Relic of a bygone era

A trellis 'green corridor' leads up to the bungalow. Photo: A. Muralitharan   | Photo Credit: A_MURALITHARAN

It is an arresting sight on the Race Course Road in Tiruchi. A stately home, complete with gabled roofs and stained glass windows peeks out demurely from behind black granite walls, willing you to stop and take a closer look.

“It’s a unique building just like the man who built it,” says Dr. M.A. Ansar, describing the mini 11-roomed palace and his grandfather M.K. Mohamed Ibrahim Ravuthar in one breath.

Built in 1928, the M.K. Bungalow was actually the main home in a complex of four residences in this quiet nook off the Race Course Road in Khajamalai. It resembles a structure straight out of a Jane Austen novel, especially when you walk through the green corridor (an iron trellis walkway that is still covered with the ‘December Poo’ or Philippine Violet vines planted by the patriarch) to reach the main entrance.

The garden is overgrown, and the annexes that once housed a live-in washerman, stables for horses and cattle, huge bathrooms and an elaborate pantry and storehouse, clearly have seen better days. Even so, when Mrs. Najma Begum, the current resident of the house and one of M.K.M. Ibrahim’s granddaughters, opens the main door, it is possible to see flashes of another, more flamboyant world that once existed here.

“When Thatha was alive, this house used to be called ‘M.K. Maaligai’ (Palace), today I can hear people calling it the ‘Pei (Ghost) Bungalow,’ when they walk past on the other side of the walls,” says Mrs. Najma.

As room leads to room, each with Keeranur floor tiles and wide windows fitted with cooling coloured glass, the other tales about the house are dusted off and narrated too.

Tales of how chandeliers with red glass and gold paintwork imported from Austria used to adorn the halls. Records that were played on a Polyphon, a coin-operated music box which played metal discs measuring 195/8 inches in diameter, for dance parties hosted for British guests. And how a fountain and a ‘chaukhandi’ (gazebo) used to be star attraction of the garden.

The M.K. Maaligai was the entertainment venue not just for M.K.M Ibrahim’s friends and business acquaintances, but also guests of the State from Britain. On average, some 15-20 people would gather for the daily repasts, made with the finest of produce sourced from nearby towns.

As the tour continues, up an imported cast-iron spiral staircase (one of two), to the first floor where the master suite looks out on a large decoratively gabled verandah, it becomes clear that this house was meant to be a personal work of art.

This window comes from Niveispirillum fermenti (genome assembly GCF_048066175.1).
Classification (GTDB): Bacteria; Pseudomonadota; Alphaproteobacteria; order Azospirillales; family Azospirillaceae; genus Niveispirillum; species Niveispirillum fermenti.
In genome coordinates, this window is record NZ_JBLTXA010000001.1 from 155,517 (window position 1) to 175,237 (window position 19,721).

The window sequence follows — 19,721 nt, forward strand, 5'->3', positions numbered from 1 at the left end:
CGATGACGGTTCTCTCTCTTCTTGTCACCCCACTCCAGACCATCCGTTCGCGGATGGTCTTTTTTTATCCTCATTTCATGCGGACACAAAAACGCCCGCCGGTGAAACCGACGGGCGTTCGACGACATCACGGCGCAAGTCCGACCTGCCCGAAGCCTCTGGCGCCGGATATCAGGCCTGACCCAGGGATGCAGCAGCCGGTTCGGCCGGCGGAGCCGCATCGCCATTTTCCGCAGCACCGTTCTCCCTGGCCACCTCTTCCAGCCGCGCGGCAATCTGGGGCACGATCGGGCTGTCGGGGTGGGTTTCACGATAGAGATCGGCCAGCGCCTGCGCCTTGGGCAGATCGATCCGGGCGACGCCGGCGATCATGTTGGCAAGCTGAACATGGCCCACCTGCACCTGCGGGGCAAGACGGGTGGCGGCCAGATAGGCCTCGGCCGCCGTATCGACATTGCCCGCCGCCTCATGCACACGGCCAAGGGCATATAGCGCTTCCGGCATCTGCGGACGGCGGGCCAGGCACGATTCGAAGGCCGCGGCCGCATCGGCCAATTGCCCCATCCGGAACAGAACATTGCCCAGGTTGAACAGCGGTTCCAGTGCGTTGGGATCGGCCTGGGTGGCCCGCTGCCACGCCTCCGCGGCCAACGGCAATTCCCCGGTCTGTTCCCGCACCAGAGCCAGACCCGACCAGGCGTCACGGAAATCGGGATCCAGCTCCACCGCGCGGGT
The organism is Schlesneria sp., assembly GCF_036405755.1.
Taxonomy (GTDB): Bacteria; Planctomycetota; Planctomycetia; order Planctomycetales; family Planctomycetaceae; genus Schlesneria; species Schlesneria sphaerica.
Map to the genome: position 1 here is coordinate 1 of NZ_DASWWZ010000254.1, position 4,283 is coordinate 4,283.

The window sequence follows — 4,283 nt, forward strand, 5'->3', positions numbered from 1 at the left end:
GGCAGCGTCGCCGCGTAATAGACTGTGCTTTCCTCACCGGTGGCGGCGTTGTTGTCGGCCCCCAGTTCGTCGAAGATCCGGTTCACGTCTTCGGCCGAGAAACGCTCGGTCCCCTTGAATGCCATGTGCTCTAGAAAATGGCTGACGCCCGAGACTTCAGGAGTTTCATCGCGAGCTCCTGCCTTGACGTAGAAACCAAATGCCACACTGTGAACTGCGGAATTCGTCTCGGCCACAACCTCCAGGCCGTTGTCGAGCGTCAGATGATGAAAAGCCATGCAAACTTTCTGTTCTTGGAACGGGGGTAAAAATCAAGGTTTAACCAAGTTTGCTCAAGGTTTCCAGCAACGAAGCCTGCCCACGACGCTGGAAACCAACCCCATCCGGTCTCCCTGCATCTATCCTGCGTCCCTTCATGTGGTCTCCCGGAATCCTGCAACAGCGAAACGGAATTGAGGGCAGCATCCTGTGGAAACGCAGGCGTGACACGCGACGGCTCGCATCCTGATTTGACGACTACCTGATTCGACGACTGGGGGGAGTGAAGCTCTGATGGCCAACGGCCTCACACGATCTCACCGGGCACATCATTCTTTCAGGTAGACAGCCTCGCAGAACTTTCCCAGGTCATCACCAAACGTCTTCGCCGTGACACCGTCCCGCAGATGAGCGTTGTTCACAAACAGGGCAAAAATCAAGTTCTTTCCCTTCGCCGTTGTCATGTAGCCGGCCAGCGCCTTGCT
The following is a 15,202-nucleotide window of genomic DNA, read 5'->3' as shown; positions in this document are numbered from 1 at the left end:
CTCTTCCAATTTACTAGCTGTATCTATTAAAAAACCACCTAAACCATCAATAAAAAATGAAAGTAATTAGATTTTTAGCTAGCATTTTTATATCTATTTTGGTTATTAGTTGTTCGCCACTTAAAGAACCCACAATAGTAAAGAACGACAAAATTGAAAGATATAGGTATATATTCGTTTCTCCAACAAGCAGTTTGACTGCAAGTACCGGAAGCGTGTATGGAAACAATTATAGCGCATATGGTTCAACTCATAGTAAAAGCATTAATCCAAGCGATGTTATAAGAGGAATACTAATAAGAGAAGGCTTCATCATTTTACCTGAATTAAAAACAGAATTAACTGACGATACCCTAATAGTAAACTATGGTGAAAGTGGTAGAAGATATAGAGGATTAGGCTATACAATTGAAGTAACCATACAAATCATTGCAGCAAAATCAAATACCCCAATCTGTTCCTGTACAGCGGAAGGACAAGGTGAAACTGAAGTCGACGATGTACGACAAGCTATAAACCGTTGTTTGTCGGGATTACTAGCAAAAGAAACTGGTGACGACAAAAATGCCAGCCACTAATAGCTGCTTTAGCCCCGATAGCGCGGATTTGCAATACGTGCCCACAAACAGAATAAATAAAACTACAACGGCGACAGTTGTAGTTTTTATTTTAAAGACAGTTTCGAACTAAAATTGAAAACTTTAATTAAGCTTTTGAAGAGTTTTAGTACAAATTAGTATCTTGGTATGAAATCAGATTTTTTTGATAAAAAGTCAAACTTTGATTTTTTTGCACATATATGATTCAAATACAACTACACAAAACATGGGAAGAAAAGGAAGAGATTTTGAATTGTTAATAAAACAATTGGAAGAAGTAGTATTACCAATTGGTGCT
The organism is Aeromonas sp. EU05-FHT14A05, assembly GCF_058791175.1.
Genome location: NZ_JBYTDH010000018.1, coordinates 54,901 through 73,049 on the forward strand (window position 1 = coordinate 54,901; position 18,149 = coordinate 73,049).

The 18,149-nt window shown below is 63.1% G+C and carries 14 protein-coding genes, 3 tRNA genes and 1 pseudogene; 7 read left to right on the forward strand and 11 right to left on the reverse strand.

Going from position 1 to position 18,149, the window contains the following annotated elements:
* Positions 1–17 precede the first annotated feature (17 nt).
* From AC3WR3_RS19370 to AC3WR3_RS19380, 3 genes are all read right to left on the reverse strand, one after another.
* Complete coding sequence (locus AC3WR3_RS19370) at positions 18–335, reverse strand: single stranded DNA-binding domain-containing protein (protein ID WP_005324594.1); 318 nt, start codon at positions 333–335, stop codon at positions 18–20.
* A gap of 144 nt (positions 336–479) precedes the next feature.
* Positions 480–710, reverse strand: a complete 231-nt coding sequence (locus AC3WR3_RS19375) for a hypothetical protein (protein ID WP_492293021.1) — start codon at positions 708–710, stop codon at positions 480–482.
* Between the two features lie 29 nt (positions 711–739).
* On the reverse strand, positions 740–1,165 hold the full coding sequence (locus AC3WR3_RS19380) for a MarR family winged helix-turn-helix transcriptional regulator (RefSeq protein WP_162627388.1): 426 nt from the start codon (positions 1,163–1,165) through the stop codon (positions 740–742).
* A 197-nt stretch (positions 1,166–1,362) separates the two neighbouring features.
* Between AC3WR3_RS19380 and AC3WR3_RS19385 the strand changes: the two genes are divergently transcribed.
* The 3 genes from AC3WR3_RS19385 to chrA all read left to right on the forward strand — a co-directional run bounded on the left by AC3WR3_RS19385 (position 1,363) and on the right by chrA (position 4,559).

Hands-on leader

“My grandfather used to be known as the ‘Prince of Tiruchi’ for his lavish lifestyle,” says Dr. Ansar, whose late father M.K. Abdul Salam was the eldest son of M.K.M. Ibrahim. “Though he didn’t have much education, he used speak English fluently because of his close association with the British. He was among the invitees to a special assembly to commemorate the coronation of King George VI in May 1937.”

Born in 1885, M.K.M. Ibrahim was the second son of M. Kasiappa Ravuthar, a wealthy businessman and landowner who migrated to Tiruchi from Ettayapuram, Tirunelveli district (see related story on Page 4).

Taking over his father’s kerosene dealership and leather tanneries after his elder brother Yusuf died, Ibrahim diversified the family business rapidly, branching out into petrol supply (he owned 18 petrol stations in his heyday), bus transport, and construction, besides starting a third tannery near Hyderabad.

The family made the Palakkarai area in Tiruchi its base.

The contracting projects that his M.K. Constructions company is associated with are still in use – the Erode Railway Junction, a part of Erskine’s Hospital Madurai (now renamed Government Rajaji Hospital), the Kakinada port (Andhra Pradesh), Chikmaglur Railway Station (Karnataka) and Railway staff quarters in Dindigul, besides a number of highways.

He also built a four-storey building in Chennai, close to the harbour, between Angapannaickan Street and Moore Street, where the leather from his tanneries used to be transported to by coal-fuelled lorries, and then exported to Britain.